Walking into the lobby sort of sets the tone for the experience here with Campana Brothers sofas, vintage Fritz Hansen chairs, Gio Ponti mirrors, a wall lined with art books, and Lindsey Adelman light fixtures—it’s all very aligned with the luxury-first approach of the Italian fashion house. (It also happens to sit atop the newly redesigned Fendi flagship store in the Tridente neighborhood.) The seven pied-à-terre style apartments maintain a modern, high-design bent—grey paneled walls, sharp Fendi Casa furniture, jewel-toned velvet chairs—and the staff operates with an anything-is-possible attitude. For breakfast, opt for pastries and coffee served in bed.
Piazza di Pasquino, 69, Centro Storico
Tucked away in a 16th-century palazzo just off Piazza Navona, this ten-room-strong townhouse feels like one of those gems you scour Airbnb for but can never seem to find. The property, which was formerly the family residence of owner and hotelier Gabriele Salini, has an intensely personal and unstudied aesthetic: There are pretty, old tiled floors and time-worn frescoes mixed with Gio Ponti and Guglielmo Ulrich furnishings, as well as artwork from Salini’s private collection. For those looking for a bit more space, the two suites on the top floor, each with its own outdoor terrace, can be combined for a kind of makeshift penthouse apartment. Overall, the hotel is about as un-hotel-like as they come: There’s no formal concierge, but there’s a very attentive butler who will see to your every whim, and there’s no food on the premises, save for a modest continental breakfast menu and some smaller bites during aperitivo hour, but plenty to eat and drink within striking distance.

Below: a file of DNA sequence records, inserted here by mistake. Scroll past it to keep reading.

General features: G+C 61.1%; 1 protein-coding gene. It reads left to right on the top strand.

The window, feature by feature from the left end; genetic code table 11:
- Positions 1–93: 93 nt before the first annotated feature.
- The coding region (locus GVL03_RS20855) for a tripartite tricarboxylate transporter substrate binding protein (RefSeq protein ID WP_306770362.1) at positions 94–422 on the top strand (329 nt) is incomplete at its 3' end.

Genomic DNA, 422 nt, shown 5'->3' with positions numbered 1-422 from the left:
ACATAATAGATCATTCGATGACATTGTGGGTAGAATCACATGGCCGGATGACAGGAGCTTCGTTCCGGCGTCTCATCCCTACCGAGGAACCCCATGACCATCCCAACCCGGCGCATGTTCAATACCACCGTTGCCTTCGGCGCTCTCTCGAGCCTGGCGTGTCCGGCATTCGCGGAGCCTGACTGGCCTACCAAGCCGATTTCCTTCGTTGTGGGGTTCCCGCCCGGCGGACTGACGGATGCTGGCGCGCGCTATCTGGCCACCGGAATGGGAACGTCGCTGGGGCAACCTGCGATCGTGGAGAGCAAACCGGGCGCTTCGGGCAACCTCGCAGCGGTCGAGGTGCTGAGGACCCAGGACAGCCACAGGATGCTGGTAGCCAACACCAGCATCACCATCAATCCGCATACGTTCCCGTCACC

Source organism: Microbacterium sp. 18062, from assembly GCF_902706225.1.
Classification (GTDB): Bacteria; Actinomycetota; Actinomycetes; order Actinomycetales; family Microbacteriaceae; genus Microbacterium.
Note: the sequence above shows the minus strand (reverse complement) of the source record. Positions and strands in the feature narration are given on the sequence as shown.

Villa Laetitia
Lungotevere delle Armi, 22, Prati
On the banks near Piazza del Popolo, Anna Fendi’s Villa Laetitia has twenty guest rooms, each one paying a quiet homage to one of the brand’s inner circle, be it its founder Adele or designer Karl Lagerfeld. As a result, each room is wholly unique, thoughtfully appointed with a mix of vintage pieces from Fendi’s personal collection of 19th- and 20th-century furniture, lighting, and artwork. (Look for a Mies van der Rohe sofa, paintings by Enrico Castellani, sketches on the walls by Dior and Saint Laurent.) Kitchenettes are kind of a thing throughout Europe, so each room has one (these are very modern), and most rooms have their own private terrace. For families traveling, bilingual babysitters are available upon request, and the ace general manager, Giulio Delettrez Fendi, can do everything from arrange a picnic basket for an afternoon in the park to set up bike rentals to explore the city.